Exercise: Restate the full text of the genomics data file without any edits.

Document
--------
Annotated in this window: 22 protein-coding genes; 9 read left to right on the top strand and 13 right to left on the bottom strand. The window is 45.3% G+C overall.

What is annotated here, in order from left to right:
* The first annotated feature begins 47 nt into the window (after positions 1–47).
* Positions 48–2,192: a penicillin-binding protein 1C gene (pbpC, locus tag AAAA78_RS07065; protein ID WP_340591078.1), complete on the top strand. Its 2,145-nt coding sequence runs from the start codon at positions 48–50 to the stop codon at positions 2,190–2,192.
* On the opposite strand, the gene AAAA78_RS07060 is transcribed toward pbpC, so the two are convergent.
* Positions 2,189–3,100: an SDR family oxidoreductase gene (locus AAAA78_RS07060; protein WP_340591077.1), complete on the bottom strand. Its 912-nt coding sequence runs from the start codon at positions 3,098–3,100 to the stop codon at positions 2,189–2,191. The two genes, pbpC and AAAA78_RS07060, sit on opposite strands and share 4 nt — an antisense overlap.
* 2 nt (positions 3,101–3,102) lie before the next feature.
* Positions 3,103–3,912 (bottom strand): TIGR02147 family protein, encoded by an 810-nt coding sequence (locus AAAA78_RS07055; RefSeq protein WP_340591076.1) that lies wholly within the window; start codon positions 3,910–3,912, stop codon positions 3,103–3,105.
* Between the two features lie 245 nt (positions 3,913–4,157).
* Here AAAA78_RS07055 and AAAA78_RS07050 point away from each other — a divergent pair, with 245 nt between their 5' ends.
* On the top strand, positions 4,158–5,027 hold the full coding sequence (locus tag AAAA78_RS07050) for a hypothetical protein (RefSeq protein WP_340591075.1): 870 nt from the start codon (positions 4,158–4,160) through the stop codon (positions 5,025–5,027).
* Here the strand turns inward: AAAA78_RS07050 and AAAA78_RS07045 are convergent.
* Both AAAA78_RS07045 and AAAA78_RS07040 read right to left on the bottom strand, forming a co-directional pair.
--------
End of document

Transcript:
Annotated in this window: 22 protein-coding genes; 9 read left to right on the top strand and 13 right to left on the bottom strand. The window is 45.3% G+C overall.

What is annotated here, in order from left to right:
* The first annotated feature begins 47 nt into the window (after positions 1–47).
* Positions 48–2,192: a penicillin-binding protein 1C gene (pbpC, locus tag AAAA78_RS07065; protein ID WP_340591078.1), complete on the top strand. Its 2,145-nt coding sequence runs from the start codon at positions 48–50 to the stop codon at positions 2,190–2,192.
* On the opposite strand, the gene AAAA78_RS07060 is transcribed toward pbpC, so the two are convergent.
* Positions 2,189–3,100: an SDR family oxidoreductase gene (locus AAAA78_RS07060; protein WP_340591077.1), complete on the bottom strand. Its 912-nt coding sequence runs from the start codon at positions 3,098–3,100 to the stop codon at positions 2,189–2,191. The two genes, pbpC and AAAA78_RS07060, sit on opposite strands and share 4 nt — an antisense overlap.
* 2 nt (positions 3,101–3,102) lie before the next feature.
* Positions 3,103–3,912 (bottom strand): TIGR02147 family protein, encoded by an 810-nt coding sequence (locus AAAA78_RS07055; RefSeq protein WP_340591076.1) that lies wholly within the window; start codon positions 3,910–3,912, stop codon positions 3,103–3,105.
* Between the two features lie 245 nt (positions 3,913–4,157).
* Here AAAA78_RS07055 and AAAA78_RS07050 point away from each other — a divergent pair, with 245 nt between their 5' ends.
* On the top strand, positions 4,158–5,027 hold the full coding sequence (locus tag AAAA78_RS07050) for a hypothetical protein (RefSeq protein WP_340591075.1): 870 nt from the start codon (positions 4,158–4,160) through the stop codon (positions 5,025–5,027).
* Here the strand turns inward: AAAA78_RS07050 and AAAA78_RS07045 are convergent.
* Both AAAA78_RS07045 and AAAA78_RS07040 read right to left on the bottom strand, forming a co-directional pair.